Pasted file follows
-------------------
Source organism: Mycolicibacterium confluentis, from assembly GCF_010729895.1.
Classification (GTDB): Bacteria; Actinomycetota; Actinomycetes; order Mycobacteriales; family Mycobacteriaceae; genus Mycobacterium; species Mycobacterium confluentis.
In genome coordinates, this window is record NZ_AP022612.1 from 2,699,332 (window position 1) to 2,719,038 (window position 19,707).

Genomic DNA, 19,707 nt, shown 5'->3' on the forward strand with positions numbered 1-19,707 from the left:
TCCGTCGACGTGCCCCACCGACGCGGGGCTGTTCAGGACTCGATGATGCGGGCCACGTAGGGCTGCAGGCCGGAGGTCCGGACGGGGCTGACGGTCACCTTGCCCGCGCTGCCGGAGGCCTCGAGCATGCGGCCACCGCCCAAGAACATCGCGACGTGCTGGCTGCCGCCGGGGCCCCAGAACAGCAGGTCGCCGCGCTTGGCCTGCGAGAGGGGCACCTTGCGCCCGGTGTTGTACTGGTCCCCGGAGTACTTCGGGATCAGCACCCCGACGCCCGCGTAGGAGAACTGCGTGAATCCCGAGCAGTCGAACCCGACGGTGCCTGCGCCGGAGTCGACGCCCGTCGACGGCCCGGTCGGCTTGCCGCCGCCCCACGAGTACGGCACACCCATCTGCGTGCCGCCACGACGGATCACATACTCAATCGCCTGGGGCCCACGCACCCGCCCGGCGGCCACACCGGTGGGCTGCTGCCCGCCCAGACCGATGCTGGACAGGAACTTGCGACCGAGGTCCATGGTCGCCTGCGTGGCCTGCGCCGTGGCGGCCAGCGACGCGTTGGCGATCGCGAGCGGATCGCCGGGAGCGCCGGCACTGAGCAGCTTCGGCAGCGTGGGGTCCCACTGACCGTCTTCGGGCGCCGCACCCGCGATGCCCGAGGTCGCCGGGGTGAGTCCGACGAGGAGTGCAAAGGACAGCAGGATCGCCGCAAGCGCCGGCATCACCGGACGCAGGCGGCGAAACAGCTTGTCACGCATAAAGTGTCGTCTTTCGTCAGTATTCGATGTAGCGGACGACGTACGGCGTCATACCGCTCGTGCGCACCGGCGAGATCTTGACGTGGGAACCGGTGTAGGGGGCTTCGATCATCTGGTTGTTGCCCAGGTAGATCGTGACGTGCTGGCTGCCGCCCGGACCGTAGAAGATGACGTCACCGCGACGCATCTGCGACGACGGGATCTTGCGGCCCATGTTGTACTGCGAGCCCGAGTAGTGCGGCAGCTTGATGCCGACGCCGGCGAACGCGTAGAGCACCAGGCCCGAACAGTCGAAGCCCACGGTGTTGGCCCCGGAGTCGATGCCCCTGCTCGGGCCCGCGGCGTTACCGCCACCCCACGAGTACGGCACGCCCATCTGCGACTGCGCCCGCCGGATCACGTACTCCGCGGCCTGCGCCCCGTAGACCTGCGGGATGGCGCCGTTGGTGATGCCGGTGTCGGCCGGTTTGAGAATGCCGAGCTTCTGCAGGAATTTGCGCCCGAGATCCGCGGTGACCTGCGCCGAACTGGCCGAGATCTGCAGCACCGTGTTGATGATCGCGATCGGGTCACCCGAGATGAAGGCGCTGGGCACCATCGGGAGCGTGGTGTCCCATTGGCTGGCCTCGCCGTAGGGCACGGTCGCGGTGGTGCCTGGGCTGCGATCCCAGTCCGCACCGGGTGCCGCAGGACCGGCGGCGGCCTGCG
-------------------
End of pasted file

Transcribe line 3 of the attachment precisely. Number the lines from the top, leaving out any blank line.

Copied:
In genome coordinates, this window is record NZ_AP022612.1 from 2,699,332 (window position 1) to 2,719,038 (window position 19,707).